California residents likely remember the devastation caused by Hurricanes Katrina and Rita, which shook the Gulf Coast in 2005. After the devastating storms, many people were left homeless. As a quick response to the need for temporary housing, several companies manufactured and installed government-issued trailers to the storm victims.
However, when many of these people started complaining about medical complications, including wrongful death in some cases, it became apparent that something was wrong. Among the concerns were headaches, nosebleeds and difficulty breathing, stemming from asthma. At least one woman reportedly died from leukemia after she lived in such a trailer.
A class-action lawsuit was filed against the companies that manufactured the housing, claiming that hazardous fumes contained in the trailers were to blame for making the inhabitants of the trailers sick. When tested, it was discovered that the trailers were emitting formaldehyde, which is a carcinogen, yet is commonly found in building materials.
A judge recently heard evidence that the amount of formaldehyde in these trailers was as much as five times the average levels in most modern homes. That judge approved a settlement for the benefit of approximately 55,000 individuals who opted to be members of this class-action lawsuit. These people are now entitled to collect their share from a $42.6 million settlement.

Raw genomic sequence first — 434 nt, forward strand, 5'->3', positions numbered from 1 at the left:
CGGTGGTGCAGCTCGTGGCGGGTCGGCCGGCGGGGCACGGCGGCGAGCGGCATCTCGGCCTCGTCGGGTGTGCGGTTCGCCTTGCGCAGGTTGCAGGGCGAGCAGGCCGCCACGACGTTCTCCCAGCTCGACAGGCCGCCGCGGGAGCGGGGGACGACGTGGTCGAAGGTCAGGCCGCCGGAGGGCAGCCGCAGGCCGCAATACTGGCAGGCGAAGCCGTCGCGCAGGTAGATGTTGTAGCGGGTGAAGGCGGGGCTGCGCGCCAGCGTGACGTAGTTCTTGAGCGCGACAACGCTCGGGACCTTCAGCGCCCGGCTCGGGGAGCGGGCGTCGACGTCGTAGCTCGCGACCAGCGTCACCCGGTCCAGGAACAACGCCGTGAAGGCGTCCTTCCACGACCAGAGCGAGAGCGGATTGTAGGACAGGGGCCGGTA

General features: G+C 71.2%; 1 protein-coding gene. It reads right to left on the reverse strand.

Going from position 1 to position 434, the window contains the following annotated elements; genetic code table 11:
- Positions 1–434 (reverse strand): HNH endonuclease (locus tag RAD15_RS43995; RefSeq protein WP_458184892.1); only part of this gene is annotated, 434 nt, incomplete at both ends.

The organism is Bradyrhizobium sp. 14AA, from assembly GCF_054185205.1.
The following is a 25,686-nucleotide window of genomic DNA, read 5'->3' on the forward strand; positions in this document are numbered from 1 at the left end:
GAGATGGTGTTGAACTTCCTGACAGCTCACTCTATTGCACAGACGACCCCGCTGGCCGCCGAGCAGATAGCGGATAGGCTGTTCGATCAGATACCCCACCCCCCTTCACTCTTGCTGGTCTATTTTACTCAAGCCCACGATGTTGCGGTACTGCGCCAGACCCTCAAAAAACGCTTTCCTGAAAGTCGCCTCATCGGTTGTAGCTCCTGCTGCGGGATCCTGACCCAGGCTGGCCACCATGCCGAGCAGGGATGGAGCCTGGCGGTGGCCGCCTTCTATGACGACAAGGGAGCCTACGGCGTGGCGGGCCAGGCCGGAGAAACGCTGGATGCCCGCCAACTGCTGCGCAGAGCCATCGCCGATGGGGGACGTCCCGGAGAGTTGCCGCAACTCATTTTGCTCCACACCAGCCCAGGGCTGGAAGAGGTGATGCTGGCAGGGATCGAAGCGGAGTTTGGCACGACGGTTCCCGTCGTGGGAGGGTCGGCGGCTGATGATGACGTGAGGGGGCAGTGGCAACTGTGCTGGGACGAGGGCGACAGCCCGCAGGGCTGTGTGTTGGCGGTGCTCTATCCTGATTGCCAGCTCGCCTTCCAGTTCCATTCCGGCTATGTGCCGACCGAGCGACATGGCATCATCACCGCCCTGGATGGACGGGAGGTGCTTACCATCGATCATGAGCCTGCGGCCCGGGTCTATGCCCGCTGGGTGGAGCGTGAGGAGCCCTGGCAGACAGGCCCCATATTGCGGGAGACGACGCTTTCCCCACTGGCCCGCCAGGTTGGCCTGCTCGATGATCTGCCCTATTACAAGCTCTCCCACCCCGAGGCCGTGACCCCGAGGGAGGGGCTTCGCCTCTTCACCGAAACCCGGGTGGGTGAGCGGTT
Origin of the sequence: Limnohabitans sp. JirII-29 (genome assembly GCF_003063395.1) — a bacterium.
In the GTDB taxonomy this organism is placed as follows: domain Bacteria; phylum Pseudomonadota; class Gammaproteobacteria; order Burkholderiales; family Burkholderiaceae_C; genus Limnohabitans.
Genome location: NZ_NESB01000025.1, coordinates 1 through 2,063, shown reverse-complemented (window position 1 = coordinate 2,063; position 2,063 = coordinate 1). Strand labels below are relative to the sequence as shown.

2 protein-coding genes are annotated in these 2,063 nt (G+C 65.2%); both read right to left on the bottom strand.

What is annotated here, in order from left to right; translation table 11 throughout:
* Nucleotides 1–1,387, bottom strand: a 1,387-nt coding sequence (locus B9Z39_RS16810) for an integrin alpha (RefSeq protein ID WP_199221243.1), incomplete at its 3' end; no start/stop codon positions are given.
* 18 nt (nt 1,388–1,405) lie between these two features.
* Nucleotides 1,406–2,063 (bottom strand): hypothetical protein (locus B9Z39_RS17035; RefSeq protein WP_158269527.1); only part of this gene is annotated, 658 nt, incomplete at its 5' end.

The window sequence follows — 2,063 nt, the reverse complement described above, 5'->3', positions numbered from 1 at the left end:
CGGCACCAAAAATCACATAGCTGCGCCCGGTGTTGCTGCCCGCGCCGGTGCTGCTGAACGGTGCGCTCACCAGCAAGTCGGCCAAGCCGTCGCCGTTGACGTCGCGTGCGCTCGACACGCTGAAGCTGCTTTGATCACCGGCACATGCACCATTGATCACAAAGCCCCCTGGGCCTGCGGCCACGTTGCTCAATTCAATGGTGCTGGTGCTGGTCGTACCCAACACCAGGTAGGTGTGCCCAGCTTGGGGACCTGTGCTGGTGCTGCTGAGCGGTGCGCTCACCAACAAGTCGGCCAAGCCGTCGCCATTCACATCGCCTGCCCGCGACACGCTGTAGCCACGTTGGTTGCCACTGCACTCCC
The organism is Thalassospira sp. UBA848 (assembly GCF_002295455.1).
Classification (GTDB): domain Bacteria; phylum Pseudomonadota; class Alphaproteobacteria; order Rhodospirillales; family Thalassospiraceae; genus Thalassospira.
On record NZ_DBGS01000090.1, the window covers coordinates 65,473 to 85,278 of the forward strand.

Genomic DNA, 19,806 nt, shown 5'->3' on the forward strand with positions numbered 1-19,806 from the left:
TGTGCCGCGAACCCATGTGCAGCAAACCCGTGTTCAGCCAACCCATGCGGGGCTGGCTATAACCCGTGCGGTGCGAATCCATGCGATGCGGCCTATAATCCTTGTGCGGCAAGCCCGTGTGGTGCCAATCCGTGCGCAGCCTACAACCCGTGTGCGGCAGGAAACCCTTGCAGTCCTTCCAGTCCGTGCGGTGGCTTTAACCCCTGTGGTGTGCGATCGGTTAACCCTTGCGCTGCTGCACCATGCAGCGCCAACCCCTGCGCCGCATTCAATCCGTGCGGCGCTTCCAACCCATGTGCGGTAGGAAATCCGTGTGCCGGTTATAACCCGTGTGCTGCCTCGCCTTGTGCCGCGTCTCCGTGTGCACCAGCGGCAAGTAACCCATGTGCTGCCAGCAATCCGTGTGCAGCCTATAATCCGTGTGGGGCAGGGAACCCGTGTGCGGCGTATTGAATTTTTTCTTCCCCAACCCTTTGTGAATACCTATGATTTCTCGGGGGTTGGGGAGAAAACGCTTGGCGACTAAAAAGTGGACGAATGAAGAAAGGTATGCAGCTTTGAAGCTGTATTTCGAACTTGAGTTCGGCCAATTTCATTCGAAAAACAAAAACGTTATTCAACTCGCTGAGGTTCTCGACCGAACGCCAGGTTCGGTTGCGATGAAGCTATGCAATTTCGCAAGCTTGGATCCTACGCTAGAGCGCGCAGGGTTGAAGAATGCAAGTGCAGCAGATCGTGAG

Though this amount is substantial, what one will collect on an individual basis may not fully compensate them for their medical expenses. In the case of wrongful death claims against these companies, anyone who opted out of such a class-action lawsuit may possibly win an award that provides a measure of for the loss or injury of a family member or loved one.
Source: KSWT-TV News, "$42.6 million FEMA trailer settlements approved," Michael Kunzelman, Sept. 27, 2012
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